Introduction: the radial nerve is the direct continuation of the posterior cord of the brachial plexus. It is the largest branch of the brachial plexus.
Arm: the radial nerve enters the arm posterior to the branchial artery, medial to the humerus and anterior to the long head of the triceps muscle. It passes inferiolaterally with the profunda brachii Artery in the radial groove. It then Pierces the lateral intermuscular septum and continues inferiorly between the brachialis and brachioradialis muscles.
Above the wrist it emerges from beneath the brachioradialis to end by dividing into cutaneous nerves to the posterior aspect of the radial 3½ digits.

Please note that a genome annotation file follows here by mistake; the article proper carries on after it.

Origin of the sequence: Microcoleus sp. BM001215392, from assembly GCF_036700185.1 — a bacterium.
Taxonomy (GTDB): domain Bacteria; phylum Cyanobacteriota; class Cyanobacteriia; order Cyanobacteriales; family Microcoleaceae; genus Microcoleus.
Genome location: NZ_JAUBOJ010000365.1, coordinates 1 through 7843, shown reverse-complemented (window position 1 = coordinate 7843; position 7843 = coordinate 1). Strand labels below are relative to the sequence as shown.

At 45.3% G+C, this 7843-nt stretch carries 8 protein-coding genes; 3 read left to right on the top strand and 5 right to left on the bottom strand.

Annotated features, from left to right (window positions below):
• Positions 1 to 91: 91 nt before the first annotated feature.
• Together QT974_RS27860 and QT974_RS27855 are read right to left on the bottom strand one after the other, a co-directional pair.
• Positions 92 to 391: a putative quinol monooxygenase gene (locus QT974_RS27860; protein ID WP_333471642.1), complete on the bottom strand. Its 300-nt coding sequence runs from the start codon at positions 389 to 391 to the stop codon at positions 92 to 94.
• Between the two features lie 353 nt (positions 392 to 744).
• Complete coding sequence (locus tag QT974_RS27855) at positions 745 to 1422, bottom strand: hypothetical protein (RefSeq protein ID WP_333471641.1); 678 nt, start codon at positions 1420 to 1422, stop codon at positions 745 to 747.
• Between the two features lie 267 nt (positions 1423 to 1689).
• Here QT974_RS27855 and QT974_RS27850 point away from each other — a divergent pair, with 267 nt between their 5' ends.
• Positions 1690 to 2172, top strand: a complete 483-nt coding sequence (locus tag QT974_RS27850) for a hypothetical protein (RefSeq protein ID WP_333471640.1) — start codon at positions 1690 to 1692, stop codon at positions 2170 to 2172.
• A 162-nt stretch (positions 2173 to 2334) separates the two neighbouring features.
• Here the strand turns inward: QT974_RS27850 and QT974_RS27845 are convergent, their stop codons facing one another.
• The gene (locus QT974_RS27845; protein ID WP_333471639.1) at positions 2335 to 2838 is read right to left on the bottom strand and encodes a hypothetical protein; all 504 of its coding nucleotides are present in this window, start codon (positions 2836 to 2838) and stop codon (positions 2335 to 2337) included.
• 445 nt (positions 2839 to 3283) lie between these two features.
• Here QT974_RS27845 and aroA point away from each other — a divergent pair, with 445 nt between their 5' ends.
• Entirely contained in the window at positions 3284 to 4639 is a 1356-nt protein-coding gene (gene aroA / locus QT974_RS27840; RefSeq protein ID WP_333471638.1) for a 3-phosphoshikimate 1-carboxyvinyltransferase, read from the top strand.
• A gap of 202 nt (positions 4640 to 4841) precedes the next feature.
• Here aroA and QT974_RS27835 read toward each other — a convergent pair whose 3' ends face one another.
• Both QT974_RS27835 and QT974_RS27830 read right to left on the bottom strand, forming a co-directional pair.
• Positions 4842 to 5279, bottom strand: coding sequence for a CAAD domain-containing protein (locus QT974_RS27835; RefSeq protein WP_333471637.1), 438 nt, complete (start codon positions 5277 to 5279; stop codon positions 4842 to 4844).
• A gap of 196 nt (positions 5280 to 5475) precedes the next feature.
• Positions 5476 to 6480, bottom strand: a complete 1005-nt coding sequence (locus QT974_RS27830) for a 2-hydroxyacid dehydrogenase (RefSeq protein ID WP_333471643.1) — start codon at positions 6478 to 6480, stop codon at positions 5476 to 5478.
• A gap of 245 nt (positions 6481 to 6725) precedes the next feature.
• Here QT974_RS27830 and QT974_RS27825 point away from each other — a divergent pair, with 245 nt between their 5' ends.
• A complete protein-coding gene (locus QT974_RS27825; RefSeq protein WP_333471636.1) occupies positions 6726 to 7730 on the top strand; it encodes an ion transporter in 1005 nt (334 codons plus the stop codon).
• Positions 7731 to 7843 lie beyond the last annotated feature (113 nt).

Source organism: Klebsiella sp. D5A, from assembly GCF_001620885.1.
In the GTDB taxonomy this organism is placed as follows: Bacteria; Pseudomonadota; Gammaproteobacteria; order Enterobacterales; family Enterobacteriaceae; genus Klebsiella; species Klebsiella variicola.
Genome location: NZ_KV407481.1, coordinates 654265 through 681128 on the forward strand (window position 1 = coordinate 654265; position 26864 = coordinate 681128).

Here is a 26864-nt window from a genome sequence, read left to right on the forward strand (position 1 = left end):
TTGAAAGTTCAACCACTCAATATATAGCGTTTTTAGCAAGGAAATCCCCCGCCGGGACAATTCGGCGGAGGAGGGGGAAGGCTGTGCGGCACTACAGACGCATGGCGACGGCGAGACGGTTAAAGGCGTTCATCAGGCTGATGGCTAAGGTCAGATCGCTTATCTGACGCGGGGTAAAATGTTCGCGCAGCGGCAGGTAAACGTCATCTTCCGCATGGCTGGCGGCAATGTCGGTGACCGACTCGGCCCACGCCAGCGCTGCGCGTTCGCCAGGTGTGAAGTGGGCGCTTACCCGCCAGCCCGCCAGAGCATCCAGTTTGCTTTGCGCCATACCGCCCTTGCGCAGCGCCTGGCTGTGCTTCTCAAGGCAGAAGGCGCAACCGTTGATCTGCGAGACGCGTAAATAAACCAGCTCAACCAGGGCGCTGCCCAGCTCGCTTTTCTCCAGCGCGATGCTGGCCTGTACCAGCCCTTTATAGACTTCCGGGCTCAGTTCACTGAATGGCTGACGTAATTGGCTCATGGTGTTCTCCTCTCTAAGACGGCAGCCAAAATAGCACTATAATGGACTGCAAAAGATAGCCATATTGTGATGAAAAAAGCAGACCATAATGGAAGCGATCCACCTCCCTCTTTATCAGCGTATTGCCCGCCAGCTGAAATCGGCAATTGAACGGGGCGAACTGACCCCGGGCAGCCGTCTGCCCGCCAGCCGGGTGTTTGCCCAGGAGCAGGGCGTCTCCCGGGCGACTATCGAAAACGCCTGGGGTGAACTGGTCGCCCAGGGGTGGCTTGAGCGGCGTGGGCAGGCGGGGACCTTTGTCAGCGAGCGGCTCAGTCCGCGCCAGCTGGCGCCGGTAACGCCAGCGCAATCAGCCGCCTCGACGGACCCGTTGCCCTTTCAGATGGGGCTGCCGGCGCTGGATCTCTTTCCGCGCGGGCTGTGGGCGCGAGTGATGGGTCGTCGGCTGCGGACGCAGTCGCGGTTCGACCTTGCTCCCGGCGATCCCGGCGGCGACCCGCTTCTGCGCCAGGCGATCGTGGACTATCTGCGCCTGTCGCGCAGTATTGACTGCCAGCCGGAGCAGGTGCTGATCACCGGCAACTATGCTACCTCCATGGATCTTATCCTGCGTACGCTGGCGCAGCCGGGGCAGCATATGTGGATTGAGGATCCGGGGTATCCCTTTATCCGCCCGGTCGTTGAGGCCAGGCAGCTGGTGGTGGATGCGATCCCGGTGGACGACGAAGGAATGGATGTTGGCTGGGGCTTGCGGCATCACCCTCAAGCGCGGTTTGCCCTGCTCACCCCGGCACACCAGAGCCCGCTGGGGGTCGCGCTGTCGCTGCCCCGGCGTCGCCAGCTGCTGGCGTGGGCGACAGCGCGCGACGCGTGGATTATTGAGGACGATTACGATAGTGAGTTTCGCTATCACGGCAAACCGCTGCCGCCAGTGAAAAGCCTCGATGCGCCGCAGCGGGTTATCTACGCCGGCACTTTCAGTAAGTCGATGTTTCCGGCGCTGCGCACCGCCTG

Muscular: – posterior interosseous nerve to the extensor muscles.
                   – deep branch of the radial nerve
Cutaneous: – posticutaneous nerve of arm
                    – lower lateral cutaneous nerve of arm
                    – posterior cutaneous nerve of forearm.
Clinical correlates:
1. Injury of the radial nerve in the axilla by a crutch causes crutch palsy or may be compressed when a drunkard falls into an intoxicated sleep with the arm hanging over the back of the chair
2. Damage to the main trunk of the radial nerve results in wrist drop due to paralysis of all the wrist extensors.